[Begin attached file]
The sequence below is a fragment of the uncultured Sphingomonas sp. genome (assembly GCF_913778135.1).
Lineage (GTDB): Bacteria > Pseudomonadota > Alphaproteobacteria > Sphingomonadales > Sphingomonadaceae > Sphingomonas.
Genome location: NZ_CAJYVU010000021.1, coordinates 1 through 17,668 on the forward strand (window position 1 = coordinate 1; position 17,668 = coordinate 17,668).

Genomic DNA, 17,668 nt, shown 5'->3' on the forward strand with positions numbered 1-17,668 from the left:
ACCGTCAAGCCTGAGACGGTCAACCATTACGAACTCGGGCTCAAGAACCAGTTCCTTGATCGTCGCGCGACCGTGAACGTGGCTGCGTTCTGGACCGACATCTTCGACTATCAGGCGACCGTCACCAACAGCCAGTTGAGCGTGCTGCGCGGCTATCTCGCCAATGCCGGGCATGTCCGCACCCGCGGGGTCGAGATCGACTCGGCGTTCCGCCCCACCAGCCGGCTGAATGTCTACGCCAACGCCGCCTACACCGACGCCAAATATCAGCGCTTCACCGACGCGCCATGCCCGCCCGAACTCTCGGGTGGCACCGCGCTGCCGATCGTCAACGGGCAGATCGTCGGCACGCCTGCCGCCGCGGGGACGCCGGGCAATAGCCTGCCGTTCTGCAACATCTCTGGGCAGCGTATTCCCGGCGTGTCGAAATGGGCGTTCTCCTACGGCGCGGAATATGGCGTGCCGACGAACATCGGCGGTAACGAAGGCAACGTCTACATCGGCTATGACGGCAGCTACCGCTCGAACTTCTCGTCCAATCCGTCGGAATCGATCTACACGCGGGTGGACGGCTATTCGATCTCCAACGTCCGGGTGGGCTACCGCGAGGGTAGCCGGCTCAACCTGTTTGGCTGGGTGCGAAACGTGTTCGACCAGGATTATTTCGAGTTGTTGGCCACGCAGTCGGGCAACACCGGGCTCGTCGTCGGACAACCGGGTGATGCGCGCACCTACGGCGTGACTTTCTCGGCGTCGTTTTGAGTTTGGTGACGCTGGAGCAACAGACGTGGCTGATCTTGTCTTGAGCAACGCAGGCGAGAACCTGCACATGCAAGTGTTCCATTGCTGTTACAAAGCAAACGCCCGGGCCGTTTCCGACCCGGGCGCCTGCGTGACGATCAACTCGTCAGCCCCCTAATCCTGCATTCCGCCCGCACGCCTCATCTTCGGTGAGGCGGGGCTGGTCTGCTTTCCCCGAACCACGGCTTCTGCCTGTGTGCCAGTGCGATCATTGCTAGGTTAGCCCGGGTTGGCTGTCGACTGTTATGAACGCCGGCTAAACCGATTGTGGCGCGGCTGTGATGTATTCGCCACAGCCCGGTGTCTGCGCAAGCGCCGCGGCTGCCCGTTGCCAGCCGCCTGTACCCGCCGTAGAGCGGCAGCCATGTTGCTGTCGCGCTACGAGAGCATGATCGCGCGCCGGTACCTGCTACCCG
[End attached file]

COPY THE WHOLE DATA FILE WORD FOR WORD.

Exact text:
The sequence below is a fragment of the uncultured Sphingomonas sp. genome (assembly GCF_913778135.1).
Lineage (GTDB): Bacteria > Pseudomonadota > Alphaproteobacteria > Sphingomonadales > Sphingomonadaceae > Sphingomonas.
Genome location: NZ_CAJYVU010000021.1, coordinates 1 through 17,668 on the forward strand (window position 1 = coordinate 1; position 17,668 = coordinate 17,668).

Genomic DNA, 17,668 nt, shown 5'->3' on the forward strand with positions numbered 1-17,668 from the left:
ACCGTCAAGCCTGAGACGGTCAACCATTACGAACTCGGGCTCAAGAACCAGTTCCTTGATCGTCGCGCGACCGTGAACGTGGCTGCGTTCTGGACCGACATCTTCGACTATCAGGCGACCGTCACCAACAGCCAGTTGAGCGTGCTGCGCGGCTATCTCGCCAATGCCGGGCATGTCCGCACCCGCGGGGTCGAGATCGACTCGGCGTTCCGCCCCACCAGCCGGCTGAATGTCTACGCCAACGCCGCCTACACCGACGCCAAATATCAGCGCTTCACCGACGCGCCATGCCCGCCCGAACTCTCGGGTGGCACCGCGCTGCCGATCGTCAACGGGCAGATCGTCGGCACGCCTGCCGCCGCGGGGACGCCGGGCAATAGCCTGCCGTTCTGCAACATCTCTGGGCAGCGTATTCCCGGCGTGTCGAAATGGGCGTTCTCCTACGGCGCGGAATATGGCGTGCCGACGAACATCGGCGGTAACGAAGGCAACGTCTACATCGGCTATGACGGCAGCTACCGCTCGAACTTCTCGTCCAATCCGTCGGAATCGATCTACACGCGGGTGGACGGCTATTCGATCTCCAACGTCCGGGTGGGCTACCGCGAGGGTAGCCGGCTCAACCTGTTTGGCTGGGTGCGAAACGTGTTCGACCAGGATTATTTCGAGTTGTTGGCCACGCAGTCGGGCAACACCGGGCTCGTCGTCGGACAACCGGGTGATGCGCGCACCTACGGCGTGACTTTCTCGGCGTCGTTTTGAGTTTGGTGACGCTGGAGCAACAGACGTGGCTGATCTTGTCTTGAGCAACGCAGGCGAGAACCTGCACATGCAAGTGTTCCATTGCTGTTACAAAGCAAACGCCCGGGCCGTTTCCGACCCGGGCGCCTGCGTGACGATCAACTCGTCAGCCCCCTAATCCTGCATTCCGCCCGCACGCCTCATCTTCGGTGAGGCGGGGCTGGTCTGCTTTCCCCGAACCACGGCTTCTGCCTGTGTGCCAGTGCGATCATTGCTAGGTTAGCCCGGGTTGGCTGTCGACTGTTATGAACGCCGGCTAAACCGATTGTGGCGCGGCTGTGATGTATTCGCCACAGCCCGGTGTCTGCGCAAGCGCCGCGGCTGCCCGTTGCCAGCCGCCTGTACCCGCCGTAGAGCGGCAGCCATGTTGCTGTCGCGCTACGAGAGCATGATCGCGCGCCGGTACCTGCTACCCG